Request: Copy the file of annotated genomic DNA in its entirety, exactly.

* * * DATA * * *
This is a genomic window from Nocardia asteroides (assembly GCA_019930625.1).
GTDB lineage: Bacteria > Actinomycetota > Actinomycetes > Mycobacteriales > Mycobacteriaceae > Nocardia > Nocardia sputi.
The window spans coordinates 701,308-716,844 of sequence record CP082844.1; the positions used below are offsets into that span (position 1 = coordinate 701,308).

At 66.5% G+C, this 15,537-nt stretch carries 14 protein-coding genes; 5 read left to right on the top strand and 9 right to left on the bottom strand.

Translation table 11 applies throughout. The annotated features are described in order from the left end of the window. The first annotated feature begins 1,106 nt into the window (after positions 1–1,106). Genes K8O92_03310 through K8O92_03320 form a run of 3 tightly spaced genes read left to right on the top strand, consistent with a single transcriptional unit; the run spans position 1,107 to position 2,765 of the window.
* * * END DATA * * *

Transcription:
This is a genomic window from Nocardia asteroides (assembly GCA_019930625.1).
GTDB lineage: Bacteria > Actinomycetota > Actinomycetes > Mycobacteriales > Mycobacteriaceae > Nocardia > Nocardia sputi.
The window spans coordinates 701,308-716,844 of sequence record CP082844.1; the positions used below are offsets into that span (position 1 = coordinate 701,308).

At 66.5% G+C, this 15,537-nt stretch carries 14 protein-coding genes; 5 read left to right on the top strand and 9 right to left on the bottom strand.

Translation table 11 applies throughout. The annotated features are described in order from the left end of the window. The first annotated feature begins 1,106 nt into the window (after positions 1–1,106). Genes K8O92_03310 through K8O92_03320 form a run of 3 tightly spaced genes read left to right on the top strand, consistent with a single transcriptional unit; the run spans position 1,107 to position 2,765 of the window.